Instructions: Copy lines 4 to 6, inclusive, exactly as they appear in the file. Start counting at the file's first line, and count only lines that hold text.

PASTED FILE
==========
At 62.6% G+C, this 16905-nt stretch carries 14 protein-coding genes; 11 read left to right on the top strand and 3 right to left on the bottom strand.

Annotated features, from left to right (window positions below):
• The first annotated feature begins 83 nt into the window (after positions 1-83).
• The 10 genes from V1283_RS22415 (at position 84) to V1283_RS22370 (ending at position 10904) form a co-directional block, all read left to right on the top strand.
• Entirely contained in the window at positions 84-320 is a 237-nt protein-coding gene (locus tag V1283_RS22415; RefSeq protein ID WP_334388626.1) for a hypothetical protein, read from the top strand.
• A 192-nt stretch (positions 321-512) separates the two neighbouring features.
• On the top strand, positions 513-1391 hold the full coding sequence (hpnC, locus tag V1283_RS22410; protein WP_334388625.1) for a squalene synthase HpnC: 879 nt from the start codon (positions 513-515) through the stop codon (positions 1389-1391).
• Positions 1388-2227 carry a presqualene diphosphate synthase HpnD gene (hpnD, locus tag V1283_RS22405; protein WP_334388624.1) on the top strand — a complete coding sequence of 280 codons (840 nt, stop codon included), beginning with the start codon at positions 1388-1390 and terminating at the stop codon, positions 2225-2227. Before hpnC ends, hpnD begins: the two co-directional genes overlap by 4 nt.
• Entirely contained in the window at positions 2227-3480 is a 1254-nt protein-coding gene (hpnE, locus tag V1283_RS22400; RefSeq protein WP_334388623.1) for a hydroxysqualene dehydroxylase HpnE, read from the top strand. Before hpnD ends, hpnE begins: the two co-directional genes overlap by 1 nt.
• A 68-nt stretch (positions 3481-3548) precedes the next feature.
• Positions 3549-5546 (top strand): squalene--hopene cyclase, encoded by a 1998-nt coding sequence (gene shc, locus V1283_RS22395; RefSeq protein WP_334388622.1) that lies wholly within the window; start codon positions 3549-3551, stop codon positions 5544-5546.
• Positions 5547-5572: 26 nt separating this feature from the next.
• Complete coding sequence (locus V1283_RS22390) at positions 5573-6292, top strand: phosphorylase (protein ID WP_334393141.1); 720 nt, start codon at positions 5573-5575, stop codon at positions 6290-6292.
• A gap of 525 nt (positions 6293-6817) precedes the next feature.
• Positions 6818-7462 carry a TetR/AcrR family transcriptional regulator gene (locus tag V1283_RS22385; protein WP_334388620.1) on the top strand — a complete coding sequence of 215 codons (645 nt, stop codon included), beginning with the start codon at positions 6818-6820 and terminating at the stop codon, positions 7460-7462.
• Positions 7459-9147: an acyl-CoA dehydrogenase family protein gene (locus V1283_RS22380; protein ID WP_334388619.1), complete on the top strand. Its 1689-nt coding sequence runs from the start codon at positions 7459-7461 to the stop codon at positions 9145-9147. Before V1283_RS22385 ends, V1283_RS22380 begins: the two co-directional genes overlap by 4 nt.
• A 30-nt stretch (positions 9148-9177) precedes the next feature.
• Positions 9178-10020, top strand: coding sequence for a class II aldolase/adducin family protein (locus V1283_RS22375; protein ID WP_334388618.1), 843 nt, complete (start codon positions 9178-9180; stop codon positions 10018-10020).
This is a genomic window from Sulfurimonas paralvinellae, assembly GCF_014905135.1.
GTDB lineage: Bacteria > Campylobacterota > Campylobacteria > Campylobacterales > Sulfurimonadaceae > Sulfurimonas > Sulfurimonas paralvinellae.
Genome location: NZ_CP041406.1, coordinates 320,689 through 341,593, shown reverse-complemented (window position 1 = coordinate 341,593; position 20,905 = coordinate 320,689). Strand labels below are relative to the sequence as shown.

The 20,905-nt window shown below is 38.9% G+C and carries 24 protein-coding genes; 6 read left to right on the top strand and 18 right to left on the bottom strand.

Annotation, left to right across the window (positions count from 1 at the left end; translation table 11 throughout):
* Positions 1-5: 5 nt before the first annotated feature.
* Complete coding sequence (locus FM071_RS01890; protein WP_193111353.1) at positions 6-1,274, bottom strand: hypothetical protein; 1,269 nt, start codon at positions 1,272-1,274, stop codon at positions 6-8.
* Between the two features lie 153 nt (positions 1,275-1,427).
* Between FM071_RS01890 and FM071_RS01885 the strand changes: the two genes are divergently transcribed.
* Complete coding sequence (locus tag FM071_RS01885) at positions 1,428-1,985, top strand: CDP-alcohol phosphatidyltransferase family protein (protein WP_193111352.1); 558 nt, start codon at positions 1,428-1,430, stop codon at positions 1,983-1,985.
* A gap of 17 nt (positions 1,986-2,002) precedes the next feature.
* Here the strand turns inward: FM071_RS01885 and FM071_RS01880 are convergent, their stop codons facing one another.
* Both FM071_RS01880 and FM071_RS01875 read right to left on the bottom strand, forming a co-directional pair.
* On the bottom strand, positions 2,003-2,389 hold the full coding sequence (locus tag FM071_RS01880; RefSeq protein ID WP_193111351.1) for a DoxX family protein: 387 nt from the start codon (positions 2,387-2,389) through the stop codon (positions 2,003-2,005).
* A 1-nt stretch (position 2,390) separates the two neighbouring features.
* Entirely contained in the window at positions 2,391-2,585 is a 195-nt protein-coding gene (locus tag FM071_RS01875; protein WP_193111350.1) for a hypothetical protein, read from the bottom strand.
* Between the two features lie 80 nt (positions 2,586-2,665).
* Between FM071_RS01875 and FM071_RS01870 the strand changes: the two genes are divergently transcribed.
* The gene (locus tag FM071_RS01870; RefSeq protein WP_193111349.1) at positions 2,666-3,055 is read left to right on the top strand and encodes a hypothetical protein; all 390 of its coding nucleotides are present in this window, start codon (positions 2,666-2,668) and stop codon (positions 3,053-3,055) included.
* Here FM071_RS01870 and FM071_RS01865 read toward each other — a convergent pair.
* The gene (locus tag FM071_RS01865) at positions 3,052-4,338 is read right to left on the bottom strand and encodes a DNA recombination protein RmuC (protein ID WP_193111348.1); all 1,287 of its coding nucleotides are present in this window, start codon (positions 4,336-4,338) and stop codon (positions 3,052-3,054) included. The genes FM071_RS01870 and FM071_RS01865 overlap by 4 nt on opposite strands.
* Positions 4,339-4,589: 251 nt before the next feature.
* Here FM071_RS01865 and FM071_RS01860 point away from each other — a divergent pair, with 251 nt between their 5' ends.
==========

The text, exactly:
• The 10 genes from V1283_RS22415 (at position 84) to V1283_RS22370 (ending at position 10904) form a co-directional block, all read left to right on the top strand.
• Entirely contained in the window at positions 84-320 is a 237-nt protein-coding gene (locus tag V1283_RS22415; RefSeq protein ID WP_334388626.1) for a hypothetical protein, read from the top strand.
• A 192-nt stretch (positions 321-512) separates the two neighbouring features.